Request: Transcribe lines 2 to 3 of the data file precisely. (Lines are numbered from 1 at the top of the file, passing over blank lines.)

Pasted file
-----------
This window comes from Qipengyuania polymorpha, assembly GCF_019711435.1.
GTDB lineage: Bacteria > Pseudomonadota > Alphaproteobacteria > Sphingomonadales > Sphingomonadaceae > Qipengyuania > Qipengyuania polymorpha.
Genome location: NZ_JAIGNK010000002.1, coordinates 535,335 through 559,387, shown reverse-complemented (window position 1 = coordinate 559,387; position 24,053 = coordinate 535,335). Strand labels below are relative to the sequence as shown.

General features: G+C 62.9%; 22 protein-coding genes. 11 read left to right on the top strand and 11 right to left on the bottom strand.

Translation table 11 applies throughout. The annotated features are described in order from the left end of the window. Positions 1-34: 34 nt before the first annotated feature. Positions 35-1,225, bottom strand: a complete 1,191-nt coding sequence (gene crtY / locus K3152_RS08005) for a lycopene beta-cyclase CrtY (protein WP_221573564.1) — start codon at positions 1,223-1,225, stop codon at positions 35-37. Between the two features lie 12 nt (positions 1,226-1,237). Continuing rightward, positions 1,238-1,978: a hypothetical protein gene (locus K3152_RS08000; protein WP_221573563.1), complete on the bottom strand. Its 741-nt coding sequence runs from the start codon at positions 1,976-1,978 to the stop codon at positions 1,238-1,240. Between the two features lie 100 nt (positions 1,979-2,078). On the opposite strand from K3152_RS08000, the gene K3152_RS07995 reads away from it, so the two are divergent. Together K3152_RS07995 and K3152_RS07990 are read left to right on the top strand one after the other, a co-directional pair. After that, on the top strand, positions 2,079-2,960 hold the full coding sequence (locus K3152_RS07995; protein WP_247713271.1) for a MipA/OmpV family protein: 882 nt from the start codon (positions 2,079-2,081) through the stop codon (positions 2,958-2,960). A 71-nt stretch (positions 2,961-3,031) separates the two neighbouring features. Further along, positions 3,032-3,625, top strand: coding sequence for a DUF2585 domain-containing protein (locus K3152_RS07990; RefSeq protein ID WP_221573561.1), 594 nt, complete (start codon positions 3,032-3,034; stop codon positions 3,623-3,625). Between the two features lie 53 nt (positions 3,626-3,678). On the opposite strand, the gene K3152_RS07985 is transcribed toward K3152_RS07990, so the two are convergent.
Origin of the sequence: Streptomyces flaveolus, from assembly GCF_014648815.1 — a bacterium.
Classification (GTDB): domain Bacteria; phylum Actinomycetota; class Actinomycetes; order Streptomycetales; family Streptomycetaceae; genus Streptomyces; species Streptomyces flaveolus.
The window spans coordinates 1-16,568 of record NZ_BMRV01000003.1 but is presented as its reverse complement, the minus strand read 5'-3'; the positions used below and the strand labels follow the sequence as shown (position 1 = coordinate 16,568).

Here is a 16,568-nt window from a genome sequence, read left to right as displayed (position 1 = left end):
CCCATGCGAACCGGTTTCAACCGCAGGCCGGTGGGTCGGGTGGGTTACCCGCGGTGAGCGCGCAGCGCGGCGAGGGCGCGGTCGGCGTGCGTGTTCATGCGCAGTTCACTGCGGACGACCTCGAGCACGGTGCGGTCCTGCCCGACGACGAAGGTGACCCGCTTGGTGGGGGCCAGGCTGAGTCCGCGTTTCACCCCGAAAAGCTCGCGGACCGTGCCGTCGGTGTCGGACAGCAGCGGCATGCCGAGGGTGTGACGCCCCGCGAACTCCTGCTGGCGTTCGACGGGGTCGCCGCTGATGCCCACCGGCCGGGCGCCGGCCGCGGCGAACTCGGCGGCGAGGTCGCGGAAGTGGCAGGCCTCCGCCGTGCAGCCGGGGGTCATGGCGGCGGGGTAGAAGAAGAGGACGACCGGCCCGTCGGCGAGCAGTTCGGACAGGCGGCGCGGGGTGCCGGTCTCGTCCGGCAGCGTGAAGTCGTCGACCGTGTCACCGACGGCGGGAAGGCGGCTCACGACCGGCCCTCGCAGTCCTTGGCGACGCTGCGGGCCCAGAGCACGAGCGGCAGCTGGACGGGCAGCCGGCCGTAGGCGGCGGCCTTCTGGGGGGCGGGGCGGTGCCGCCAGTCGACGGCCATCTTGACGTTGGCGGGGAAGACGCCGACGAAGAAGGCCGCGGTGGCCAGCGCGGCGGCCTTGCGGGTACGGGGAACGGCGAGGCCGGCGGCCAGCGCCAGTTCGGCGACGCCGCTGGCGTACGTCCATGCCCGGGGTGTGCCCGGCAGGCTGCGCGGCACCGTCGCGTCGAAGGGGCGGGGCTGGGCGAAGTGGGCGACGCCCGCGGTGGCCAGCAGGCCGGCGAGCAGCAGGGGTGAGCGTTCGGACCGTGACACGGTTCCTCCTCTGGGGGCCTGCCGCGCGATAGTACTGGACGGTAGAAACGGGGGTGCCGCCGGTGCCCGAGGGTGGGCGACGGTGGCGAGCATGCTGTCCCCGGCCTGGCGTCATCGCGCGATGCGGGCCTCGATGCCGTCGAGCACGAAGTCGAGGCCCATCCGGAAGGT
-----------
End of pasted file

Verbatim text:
GTDB lineage: Bacteria > Pseudomonadota > Alphaproteobacteria > Sphingomonadales > Sphingomonadaceae > Qipengyuania > Qipengyuania polymorpha.
Genome location: NZ_JAIGNK010000002.1, coordinates 535,335 through 559,387, shown reverse-complemented (window position 1 = coordinate 559,387; position 24,053 = coordinate 535,335). Strand labels below are relative to the sequence as shown.